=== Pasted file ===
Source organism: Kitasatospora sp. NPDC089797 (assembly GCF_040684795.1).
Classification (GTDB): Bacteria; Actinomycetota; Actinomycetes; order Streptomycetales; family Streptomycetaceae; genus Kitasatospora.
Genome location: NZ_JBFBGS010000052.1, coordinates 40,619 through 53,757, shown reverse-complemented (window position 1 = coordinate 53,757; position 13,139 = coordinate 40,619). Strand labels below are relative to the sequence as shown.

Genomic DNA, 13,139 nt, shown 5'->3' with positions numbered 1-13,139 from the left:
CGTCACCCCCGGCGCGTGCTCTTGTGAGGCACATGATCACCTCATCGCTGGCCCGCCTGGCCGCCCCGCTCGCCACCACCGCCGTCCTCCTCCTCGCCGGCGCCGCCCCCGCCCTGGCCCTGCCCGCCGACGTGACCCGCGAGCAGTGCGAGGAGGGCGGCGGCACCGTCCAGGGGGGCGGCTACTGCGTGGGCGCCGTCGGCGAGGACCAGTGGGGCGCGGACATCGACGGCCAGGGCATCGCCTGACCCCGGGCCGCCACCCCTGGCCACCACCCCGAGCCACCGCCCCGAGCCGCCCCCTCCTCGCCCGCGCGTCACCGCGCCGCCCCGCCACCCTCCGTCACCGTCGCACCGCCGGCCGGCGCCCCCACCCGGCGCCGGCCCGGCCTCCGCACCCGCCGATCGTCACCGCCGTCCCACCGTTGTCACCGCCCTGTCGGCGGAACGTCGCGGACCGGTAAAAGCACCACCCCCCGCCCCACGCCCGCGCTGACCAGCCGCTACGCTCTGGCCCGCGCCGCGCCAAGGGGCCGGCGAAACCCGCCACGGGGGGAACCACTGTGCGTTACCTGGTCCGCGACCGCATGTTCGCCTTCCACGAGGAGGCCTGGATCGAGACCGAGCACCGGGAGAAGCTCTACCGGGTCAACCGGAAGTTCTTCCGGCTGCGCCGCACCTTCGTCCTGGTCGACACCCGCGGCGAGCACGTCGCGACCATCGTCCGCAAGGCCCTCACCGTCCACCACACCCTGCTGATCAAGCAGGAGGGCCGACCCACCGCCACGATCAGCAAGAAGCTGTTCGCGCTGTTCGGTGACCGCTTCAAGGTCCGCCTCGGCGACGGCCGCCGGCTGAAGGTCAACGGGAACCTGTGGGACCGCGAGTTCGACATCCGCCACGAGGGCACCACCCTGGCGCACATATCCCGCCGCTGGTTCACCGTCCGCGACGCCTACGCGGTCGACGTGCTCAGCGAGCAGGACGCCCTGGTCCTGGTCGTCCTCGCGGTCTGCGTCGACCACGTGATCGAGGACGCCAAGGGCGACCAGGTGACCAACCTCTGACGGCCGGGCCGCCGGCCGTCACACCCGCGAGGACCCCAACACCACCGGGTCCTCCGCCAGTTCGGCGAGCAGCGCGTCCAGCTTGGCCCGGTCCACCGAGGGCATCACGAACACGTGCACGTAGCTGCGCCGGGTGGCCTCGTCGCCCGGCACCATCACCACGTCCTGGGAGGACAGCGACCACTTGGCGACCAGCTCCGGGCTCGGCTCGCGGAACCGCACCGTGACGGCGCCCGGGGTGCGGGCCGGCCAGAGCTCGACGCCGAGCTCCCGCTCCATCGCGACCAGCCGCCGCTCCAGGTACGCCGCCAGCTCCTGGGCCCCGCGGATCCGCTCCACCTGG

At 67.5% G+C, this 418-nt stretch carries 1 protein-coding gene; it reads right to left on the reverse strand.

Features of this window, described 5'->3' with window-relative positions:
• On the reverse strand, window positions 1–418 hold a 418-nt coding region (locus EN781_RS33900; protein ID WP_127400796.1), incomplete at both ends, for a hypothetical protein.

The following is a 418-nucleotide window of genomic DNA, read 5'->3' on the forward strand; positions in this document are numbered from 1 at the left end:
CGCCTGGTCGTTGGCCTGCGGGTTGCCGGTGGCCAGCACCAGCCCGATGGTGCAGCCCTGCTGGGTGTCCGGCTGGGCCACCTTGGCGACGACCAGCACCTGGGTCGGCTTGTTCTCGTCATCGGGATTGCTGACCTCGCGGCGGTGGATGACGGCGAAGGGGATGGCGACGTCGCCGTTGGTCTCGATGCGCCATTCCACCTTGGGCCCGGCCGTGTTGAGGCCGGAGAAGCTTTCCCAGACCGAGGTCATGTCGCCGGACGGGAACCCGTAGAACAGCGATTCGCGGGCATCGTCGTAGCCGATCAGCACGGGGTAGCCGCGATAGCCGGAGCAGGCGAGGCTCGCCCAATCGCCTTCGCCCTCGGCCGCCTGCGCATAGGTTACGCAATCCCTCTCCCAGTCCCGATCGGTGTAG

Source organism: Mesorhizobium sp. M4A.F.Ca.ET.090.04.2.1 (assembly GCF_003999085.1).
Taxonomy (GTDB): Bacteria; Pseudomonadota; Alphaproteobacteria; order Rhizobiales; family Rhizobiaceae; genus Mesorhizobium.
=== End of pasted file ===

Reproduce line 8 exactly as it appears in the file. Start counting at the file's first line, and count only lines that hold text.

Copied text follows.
• On the reverse strand, window positions 1–418 hold a 418-nt coding region (locus EN781_RS33900; protein ID WP_127400796.1), incomplete at both ends, for a hypothetical protein.